“It has helped me personally as well. Having the website makes me feel a responsibility to keep myself well and keep on top of things, to be there for other people.

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“I do offer one to one support, but I’m not a trained counsellor. I will always stress that, but a professional counsellor will not have been through the same things so I can help in that way.

“I want people to know that there are people that will help if they decide to speak out. It is always the right thing to do to get help.”

Miss Coel is moving forward, but she will always have to live with one of the consequences of her abuse — an eating disorder.

However, she is also taking steps to help other sufferers.

Miss Coel has suffered from cycles of anorexia, bulimia and a non-specified disorder since the age of 14, but when it was initially diagnosed in 2001 it was dismissed as a ‘phase’. It was only later, when she did her own research as an adult, that she came to understand her condition.

“When I was 14 the realisation of what had happened came to me and the eating disorder was a coping mechanism to block out the memories,” she said.

“At my lowest weight I couldn’t feel anything or remember anything, I was completely numb. It was as I was getting better that I remembered the abuse.

“It seems strange that you could forget something like that, but you just focus everything on food and weight. You can’t feel any other kind of emotions.

“What helped me was being educated about what the eating disorder was. It is a mental illness. It is not something you can just get if you choose to lose weight. It can be triggered by things like stress, abuse or dramatic weight loss.

“There is a lot of guilt that comes with an eating disorder, especially if you have kids, because people think why can’t you just eat, but it is not as simple as that.”

Miss Coel does not disclose details of her weight as such information and pictures of people with eating disorders can encourage others to try to attain that state, or convince themselves that they are not ill until they reach it.

She also stresses that people with eating disorders are not necessarily thin and those with bulimia, or who binge, often go undiagnosed.

Despite gaining a thorough understanding of her illness, it is still a daily battle for Miss Coel to control it and she suffered a relapse after discovering her abuser had been released from prison in November after serving half his sentence.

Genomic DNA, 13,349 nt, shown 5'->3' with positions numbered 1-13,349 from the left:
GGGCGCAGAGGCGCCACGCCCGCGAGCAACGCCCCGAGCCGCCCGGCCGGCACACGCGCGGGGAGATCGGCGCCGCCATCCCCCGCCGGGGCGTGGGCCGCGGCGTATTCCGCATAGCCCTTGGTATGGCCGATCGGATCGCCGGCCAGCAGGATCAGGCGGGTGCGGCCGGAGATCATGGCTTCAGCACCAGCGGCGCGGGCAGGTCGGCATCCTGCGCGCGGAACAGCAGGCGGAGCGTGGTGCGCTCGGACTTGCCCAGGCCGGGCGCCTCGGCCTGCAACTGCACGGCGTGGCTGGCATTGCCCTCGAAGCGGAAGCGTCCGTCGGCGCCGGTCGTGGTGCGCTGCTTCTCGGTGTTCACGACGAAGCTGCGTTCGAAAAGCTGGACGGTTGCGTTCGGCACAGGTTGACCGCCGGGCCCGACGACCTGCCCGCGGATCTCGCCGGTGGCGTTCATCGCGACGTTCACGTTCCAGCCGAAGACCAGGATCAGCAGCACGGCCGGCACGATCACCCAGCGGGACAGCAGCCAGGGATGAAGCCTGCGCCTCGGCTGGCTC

She is now recovering, but still finds it tough.

“It is hard not to give in to your illness because the eating disorder makes you want to give in and you can’t control it. You have to go against your own thoughts to get better and to get the mentality to fight it,” she said.

“Some people can get better and there are days when you can completely ignore the thoughts. You still have them, but you just tell yourself to shut up.

“You have got to get your family and close friends involved in your recovery. They have to be able to understand what triggers it and help you to stay on the right path. If they see me having a bad day they give me extra support.

“It is not about judging you or trying to force food down you, it is offering someone to talk to and a hand to hold along the way.”

Miss Coel has signed up as a volunteer co-ordinator for the Hungry For Change group, which aims to raise awareness of eating disorders and provide support.

She recruits volunteers, promotes campaigns, lobbies MPs for better eating disorder services, gives talks and presentations and serves as a peer mentor.

She said: “It definitely helps me because I feel that if I’m giving people advice I need to keep eating myself and take my own advice otherwise I would be a hypocrite.

“I do know that I can still relapse, but I know now that there are pathways to getting advice and help.
“People can think ‘if Lou can do it, I can do it because she was feeling like this six months ago’. I can reassure them that it can get better.

“A lot of people are misled that you can be recovered and be skipping about and be perfectly normal so it helps them to know that you will still have bad days, but it will be much better than it used to be.”

To contact Miss Coel for support with sexual abuse visit

For information about eating disorders visit